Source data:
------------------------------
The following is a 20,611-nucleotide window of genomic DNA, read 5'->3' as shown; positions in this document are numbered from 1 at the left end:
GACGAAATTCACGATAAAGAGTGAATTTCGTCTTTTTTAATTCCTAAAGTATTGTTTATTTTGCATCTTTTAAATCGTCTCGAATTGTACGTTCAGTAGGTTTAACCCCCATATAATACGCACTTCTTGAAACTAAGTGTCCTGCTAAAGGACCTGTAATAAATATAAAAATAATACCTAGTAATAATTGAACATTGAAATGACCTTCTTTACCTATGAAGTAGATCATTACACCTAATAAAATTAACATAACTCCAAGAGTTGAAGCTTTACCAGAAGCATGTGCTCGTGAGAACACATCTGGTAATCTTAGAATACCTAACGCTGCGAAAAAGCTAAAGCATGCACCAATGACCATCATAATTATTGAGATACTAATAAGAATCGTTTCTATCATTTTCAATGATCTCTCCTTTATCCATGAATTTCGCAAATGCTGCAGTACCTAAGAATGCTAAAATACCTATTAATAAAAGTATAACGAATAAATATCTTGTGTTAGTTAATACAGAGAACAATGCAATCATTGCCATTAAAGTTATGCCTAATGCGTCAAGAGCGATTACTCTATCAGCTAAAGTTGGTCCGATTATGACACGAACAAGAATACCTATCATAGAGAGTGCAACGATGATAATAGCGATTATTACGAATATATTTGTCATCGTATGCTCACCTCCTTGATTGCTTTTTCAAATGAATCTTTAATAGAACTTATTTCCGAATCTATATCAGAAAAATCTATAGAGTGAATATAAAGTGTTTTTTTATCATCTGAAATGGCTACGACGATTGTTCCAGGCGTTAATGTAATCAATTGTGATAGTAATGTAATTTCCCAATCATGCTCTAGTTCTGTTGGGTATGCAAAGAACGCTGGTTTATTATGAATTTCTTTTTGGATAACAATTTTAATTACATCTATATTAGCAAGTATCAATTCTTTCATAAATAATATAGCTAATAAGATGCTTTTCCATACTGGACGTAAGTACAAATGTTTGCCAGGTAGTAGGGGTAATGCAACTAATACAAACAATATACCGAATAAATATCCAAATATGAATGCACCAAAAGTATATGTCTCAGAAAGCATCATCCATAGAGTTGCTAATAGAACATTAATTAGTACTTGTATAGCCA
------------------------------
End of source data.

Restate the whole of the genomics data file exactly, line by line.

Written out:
The following is a 20,611-nucleotide window of genomic DNA, read 5'->3' as shown; positions in this document are numbered from 1 at the left end:
GACGAAATTCACGATAAAGAGTGAATTTCGTCTTTTTTAATTCCTAAAGTATTGTTTATTTTGCATCTTTTAAATCGTCTCGAATTGTACGTTCAGTAGGTTTAACCCCCATATAATACGCACTTCTTGAAACTAAGTGTCCTGCTAAAGGACCTGTAATAAATATAAAAATAATACCTAGTAATAATTGAACATTGAAATGACCTTCTTTACCTATGAAGTAGATCATTACACCTAATAAAATTAACATAACTCCAAGAGTTGAAGCTTTACCAGAAGCATGTGCTCGTGAGAACACATCTGGTAATCTTAGAATACCTAACGCTGCGAAAAAGCTAAAGCATGCACCAATGACCATCATAATTATTGAGATACTAATAAGAATCGTTTCTATCATTTTCAATGATCTCTCCTTTATCCATGAATTTCGCAAATGCTGCAGTACCTAAGAATGCTAAAATACCTATTAATAAAAGTATAACGAATAAATATCTTGTGTTAGTTAATACAGAGAACAATGCAATCATTGCCATTAAAGTTATGCCTAATGCGTCAAGAGCGATTACTCTATCAGCTAAAGTTGGTCCGATTATGACACGAACAAGAATACCTATCATAGAGAGTGCAACGATGATAATAGCGATTATTACGAATATATTTGTCATCGTATGCTCACCTCCTTGATTGCTTTTTCAAATGAATCTTTAATAGAACTTATTTCCGAATCTATATCAGAAAAATCTATAGAGTGAATATAAAGTGTTTTTTTATCATCTGAAATGGCTACGACGATTGTTCCAGGCGTTAATGTAATCAATTGTGATAGTAATGTAATTTCCCAATCATGCTCTAGTTCTGTTGGGTATGCAAAGAACGCTGGTTTATTATGAATTTCTTTTTGGATAACAATTTTAATTACATCTATATTAGCAAGTATCAATTCTTTCATAAATAATATAGCTAATAAGATGCTTTTCCATACTGGACGTAAGTACAAATGTTTGCCAGGTAGTAGGGGTAATGCAACTAATACAAACAATATACCGAATAAATATCCAAATATGAATGCACCAAAAGTATATGTCTCAGAAAGCATCATCCATAGAGTTGCTAATAGAACATTAATTAGTACTTGTATAGCCA